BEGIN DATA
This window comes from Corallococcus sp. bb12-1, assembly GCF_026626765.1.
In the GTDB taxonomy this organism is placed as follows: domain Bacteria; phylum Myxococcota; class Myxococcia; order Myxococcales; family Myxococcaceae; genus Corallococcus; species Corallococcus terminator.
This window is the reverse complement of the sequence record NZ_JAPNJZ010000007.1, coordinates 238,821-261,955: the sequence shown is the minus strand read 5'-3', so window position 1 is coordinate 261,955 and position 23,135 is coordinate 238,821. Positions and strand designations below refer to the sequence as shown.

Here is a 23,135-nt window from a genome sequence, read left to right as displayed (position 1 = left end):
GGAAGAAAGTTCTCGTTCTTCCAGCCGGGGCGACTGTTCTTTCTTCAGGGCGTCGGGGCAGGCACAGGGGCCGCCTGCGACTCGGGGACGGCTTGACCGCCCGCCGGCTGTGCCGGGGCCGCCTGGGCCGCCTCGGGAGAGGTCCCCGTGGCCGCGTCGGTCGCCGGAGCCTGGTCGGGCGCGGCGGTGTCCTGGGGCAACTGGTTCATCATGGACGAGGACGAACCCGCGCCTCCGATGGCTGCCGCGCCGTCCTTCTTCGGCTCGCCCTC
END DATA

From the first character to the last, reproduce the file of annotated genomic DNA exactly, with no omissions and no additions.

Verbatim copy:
This window comes from Corallococcus sp. bb12-1, assembly GCF_026626765.1.
In the GTDB taxonomy this organism is placed as follows: domain Bacteria; phylum Myxococcota; class Myxococcia; order Myxococcales; family Myxococcaceae; genus Corallococcus; species Corallococcus terminator.
This window is the reverse complement of the sequence record NZ_JAPNJZ010000007.1, coordinates 238,821-261,955: the sequence shown is the minus strand read 5'-3', so window position 1 is coordinate 261,955 and position 23,135 is coordinate 238,821. Positions and strand designations below refer to the sequence as shown.

Here is a 23,135-nt window from a genome sequence, read left to right as displayed (position 1 = left end):
GGAAGAAAGTTCTCGTTCTTCCAGCCGGGGCGACTGTTCTTTCTTCAGGGCGTCGGGGCAGGCACAGGGGCCGCCTGCGACTCGGGGACGGCTTGACCGCCCGCCGGCTGTGCCGGGGCCGCCTGGGCCGCCTCGGGAGAGGTCCCCGTGGCCGCGTCGGTCGCCGGAGCCTGGTCGGGCGCGGCGGTGTCCTGGGGCAACTGGTTCATCATGGACGAGGACGAACCCGCGCCTCCGATGGCTGCCGCGCCGTCCTTCTTCGGCTCGCCCTC